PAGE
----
Volume 37 - Article 23 | Pages 727–742 Author has provided data and code for replicating results

Loneliness among Polish migrants in the Netherlands: The impact of presence and location of partners and offspring

By Thijs van den Broek, Emily Grundy

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Date received:11 Jun 2017
Date published:20 Sep 2017
Word count:2477
Keywords:family proximity, Generations and Gender Survey (GGS), intergenerational relations, loneliness, mental well-being, migrants, Netherlands, Poland
DOI:10.4054/DemRes.2017.37.23
Additional files:readme.37-23 (text file, 757 Byte)
 demographic-research.37-23 (zip file, 4 kB)
 

Abstract

Background: Research using nonmigrant samples indicates that having a partner and children is protective against loneliness. Such beneficial effects may be weaker for migrants with partners and/or children living in different countries.

Objective: We assess how feelings of loneliness among Polish migrants in the Netherlands compare to levels among the general Dutch population and how migrants’ feelings of loneliness vary by presence and location of partners and offspring.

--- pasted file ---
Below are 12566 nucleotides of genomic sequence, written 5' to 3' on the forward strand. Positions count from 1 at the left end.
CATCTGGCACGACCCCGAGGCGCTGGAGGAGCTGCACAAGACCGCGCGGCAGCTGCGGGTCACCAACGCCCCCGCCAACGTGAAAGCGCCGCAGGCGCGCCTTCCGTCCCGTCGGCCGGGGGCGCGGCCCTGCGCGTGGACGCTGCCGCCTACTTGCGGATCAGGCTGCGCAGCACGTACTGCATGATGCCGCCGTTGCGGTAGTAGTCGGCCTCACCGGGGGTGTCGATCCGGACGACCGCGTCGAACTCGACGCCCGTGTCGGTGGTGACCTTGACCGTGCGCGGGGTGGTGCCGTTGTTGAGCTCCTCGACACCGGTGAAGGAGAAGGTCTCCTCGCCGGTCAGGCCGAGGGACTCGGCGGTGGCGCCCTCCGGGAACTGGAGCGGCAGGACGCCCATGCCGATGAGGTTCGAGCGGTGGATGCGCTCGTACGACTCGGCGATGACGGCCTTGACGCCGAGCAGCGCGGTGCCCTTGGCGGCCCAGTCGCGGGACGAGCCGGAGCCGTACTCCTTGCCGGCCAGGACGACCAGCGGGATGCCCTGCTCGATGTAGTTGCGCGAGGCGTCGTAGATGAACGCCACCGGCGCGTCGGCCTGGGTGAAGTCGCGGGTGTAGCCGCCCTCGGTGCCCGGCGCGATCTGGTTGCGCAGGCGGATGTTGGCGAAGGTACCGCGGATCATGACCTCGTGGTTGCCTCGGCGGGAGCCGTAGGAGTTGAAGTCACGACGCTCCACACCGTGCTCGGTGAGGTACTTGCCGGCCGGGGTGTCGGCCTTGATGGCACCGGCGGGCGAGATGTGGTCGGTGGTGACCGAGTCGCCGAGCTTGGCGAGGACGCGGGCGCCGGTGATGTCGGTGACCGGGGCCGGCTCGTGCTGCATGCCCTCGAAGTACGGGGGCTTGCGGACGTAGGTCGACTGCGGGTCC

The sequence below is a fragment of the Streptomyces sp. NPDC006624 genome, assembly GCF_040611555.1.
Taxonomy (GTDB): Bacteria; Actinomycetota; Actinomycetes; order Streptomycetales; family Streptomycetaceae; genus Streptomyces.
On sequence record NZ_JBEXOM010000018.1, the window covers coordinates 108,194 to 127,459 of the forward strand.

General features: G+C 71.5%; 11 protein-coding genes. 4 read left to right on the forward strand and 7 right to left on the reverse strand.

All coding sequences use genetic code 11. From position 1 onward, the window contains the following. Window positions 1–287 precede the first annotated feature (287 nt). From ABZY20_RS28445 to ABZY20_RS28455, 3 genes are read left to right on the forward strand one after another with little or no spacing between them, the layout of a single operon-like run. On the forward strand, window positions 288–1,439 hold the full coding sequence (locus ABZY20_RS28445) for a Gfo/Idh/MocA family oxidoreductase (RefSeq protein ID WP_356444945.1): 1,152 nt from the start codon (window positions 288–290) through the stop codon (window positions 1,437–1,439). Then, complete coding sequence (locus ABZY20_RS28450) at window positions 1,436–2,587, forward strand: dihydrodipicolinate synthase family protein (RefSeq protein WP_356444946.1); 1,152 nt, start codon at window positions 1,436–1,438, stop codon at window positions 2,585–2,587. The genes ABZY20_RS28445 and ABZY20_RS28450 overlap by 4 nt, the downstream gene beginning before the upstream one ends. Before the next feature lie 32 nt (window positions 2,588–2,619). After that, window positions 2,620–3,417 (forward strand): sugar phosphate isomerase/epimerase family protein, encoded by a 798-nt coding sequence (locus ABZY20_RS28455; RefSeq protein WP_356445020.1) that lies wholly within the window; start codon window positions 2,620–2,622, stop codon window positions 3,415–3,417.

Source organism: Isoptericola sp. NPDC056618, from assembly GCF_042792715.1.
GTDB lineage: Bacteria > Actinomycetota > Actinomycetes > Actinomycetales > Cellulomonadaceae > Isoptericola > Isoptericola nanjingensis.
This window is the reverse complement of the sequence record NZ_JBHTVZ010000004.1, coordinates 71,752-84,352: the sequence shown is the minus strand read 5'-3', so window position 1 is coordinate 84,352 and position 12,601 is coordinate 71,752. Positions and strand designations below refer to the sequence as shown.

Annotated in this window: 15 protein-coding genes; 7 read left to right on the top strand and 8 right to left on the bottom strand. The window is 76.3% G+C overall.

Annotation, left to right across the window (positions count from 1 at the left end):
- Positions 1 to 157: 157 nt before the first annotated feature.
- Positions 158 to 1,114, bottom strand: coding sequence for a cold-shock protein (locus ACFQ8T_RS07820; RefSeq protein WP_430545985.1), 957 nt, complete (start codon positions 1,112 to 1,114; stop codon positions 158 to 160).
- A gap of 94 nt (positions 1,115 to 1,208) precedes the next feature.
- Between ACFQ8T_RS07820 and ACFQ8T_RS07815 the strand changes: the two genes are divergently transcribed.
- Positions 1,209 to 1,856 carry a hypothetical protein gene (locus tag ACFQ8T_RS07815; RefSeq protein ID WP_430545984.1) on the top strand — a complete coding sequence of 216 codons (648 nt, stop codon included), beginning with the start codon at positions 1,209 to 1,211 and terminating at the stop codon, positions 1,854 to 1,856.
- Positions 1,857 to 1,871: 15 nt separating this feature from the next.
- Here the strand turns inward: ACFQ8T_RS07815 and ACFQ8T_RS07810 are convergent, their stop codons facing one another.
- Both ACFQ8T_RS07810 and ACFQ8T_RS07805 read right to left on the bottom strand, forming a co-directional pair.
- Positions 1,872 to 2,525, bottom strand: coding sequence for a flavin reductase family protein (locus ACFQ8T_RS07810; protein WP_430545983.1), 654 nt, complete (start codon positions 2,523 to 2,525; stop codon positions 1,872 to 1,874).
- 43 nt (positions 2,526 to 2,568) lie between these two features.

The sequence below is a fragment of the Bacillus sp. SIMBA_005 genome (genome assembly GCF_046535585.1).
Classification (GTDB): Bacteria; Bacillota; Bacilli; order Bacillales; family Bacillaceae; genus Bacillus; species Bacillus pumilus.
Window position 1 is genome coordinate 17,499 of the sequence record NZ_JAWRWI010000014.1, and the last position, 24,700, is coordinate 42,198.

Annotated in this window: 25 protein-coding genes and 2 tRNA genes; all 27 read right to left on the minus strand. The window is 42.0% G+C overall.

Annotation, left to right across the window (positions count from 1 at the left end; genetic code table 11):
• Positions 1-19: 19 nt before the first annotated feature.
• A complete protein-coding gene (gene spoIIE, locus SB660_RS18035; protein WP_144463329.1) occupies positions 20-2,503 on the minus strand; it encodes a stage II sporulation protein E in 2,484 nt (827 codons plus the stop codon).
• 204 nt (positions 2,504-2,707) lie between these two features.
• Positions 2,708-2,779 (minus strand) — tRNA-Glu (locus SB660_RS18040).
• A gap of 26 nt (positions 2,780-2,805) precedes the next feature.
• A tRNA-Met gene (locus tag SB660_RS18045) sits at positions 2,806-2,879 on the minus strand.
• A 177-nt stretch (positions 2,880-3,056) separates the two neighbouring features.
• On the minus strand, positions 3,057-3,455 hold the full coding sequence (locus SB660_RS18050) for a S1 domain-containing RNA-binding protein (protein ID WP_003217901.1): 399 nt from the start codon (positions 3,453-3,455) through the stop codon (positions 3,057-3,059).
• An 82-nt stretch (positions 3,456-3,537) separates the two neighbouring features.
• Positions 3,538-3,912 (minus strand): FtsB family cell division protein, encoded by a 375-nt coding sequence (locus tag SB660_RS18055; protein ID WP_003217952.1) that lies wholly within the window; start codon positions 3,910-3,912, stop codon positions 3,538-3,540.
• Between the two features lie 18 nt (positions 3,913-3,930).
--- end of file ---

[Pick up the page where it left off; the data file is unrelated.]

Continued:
Methods: We used weighted data from the Families of Poles in the Netherlands survey (n=1,129). Wald tests were used to compare levels of loneliness among Polish migrants with scores reported in a different study for the general Dutch population. Linear regression was used to estimate how presence and location of partners and children were associated with loneliness.

Results: Polish migrants in the Netherlands were lonelier than the general Dutch population. Among men, those who had been in the Netherlands for longer were lonelier than those who had more recently arrived. Unpartnered men and men with a partner living abroad were lonelier than men with a partner living in the Netherlands. For women, no effects of presence and location of a partner were found. Presence and location of children made little difference.

Conclusions: Although loneliness is often considered a problem for older individuals, feelings of loneliness are also strong among working-age Polish migrants. Consistent with studies on nonmigrant samples, we found that men with a partner were less lonely than unpartnered men, but only when the partner also resided in the Netherlands.

Contribution: [see conclusions]

Author's Affiliation

Thijs van den Broek - London School of Economics and Political Science, United Kingdom [Email]
Emily Grundy - University of Essex, United Kingdom [Email]

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